It happened again.
Earlier this month, one of the nation’s largest health insurers, Anthem, said that the personal information of tens of millions of its customers and employees, including its chief executive, was the subject of a “very sophisticated external cyberattack.”
As the New York Times reported, the company, which is continuing its investigation into the scope of the attack, said hackers were able to breach a database that contained as many as 80 million records of current and former customers, as well as employees. The information accessed included names, Social Security numbers, birthdays, addresses, email and employment information, including income data.1
Anthem said no credit card information had been stolen, and it stressed that it didn’t believe medical information like insurance claims or test results were compromised. It said hospital and doctor information was also not believed to have been taken.
Still, the attack could be the largest breach of a health care company to date, and one of the largest ever of customer information, the Times noted.
That’s saying something when you consider that the last year has seen an increasing number of sophisticated and ever-larger hacks on corporate networks — and even on federal government social media accounts.
Just two months ago, office supply retailer Staples said hackers had broken into the company’s network and compromised information of about 1.16 million credit cards when they broke into the company’s network in October.
JPMorgan Chase, the nation’s largest bank, said last summer that hackers had compromised some of the personal information of 83 million households and small businesses, albeit in an attack limited to nonfinancial information such as customer addresses, phone numbers and email addresses.
And in November, hackers that the US government has said had ties to the North Korean government orchestrated a destructive attack on Sony Entertainment that resulted in a flood of confidential executive emails and personal information about employees and the company’s plans for coming movies.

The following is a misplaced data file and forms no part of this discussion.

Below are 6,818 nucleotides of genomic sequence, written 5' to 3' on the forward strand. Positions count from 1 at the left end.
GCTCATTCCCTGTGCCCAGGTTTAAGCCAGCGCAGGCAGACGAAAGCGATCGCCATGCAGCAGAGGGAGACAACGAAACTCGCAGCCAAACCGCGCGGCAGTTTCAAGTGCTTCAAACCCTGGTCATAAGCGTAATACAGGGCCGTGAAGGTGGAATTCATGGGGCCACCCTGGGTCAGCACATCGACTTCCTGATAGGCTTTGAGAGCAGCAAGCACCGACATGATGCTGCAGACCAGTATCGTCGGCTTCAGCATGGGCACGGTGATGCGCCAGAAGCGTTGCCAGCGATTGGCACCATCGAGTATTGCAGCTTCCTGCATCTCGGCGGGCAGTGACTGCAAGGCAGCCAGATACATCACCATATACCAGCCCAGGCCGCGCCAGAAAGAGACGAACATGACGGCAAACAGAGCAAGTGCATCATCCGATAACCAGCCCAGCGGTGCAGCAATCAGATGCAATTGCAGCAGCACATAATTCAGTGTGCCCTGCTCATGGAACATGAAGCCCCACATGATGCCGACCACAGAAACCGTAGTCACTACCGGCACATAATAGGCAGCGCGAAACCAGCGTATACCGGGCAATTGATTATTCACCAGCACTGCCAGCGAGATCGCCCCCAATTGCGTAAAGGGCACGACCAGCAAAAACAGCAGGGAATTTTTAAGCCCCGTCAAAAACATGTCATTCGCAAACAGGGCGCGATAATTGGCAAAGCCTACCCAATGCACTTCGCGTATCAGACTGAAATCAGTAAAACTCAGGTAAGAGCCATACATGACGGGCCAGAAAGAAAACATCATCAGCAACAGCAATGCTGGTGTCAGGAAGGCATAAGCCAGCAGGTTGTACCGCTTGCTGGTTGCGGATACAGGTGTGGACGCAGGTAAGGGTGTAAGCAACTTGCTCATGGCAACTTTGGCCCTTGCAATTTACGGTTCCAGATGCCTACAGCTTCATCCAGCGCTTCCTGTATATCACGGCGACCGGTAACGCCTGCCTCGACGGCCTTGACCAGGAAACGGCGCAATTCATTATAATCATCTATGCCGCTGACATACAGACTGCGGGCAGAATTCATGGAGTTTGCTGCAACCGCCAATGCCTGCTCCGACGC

As the roster of corporate victims has expanded, so has the perception for cyber security products and services, at least from the standpoint of investors who have been bidding up the stock prices of related companies.
The Cyber Security motif, for example, has gained 25.9% in the past six months. Over that same period, the S&P 500 has increased 8.8%.
In the past 12 months, the motif has risen 12.9%; the S&P 500 is up 17%.
The Times noted that security experts have no expectations that these kinds of mega attacks are over — especially in the health care field, due to the high value of data on the black market.2
As a rich source of personal information, health care organizations — like hospitals, doctors’ offices and insurers — are increasingly going to be vulnerable to attacks. “Anthem is not the last of these organizations,” Cameron Camp, a data security researcher for ESET, told the Times. “We’re going to see that style of attack again.”
Medical identity theft is on the rise, experts say, because it pays. In black-market auctions, complete patient medical records tend to fetch higher prices than credit card numbers. One security expert told the Times that at one auction a patient medical record sold for $251, while credit card records were selling for 33 cents.
That could bring more worries for consumers, while at the same time supplying the investment thesis for cyber security bulls.
1Reed Ableson and Matthew Goldstein, “Millions of Anthem Customers Targeted in Cyberattack,” nytimes.com, Feb. 5, 2015, http://www.nytimes.com/2015/02/05/business/hackers-breached-data-of-millions-insurer-says.html, (accessed Feb. 16, 2015).
2Reed Abelson and Julie Creswell, “Data Breach at Anthem May Forecast a Trend,” nytimes.com, Feb. 6, 2015, http://www.nytimes.com/2015/02/07/business/data-breach-at-anthem-may-lead-to-others.html, (accessed Feb. 16, 2015).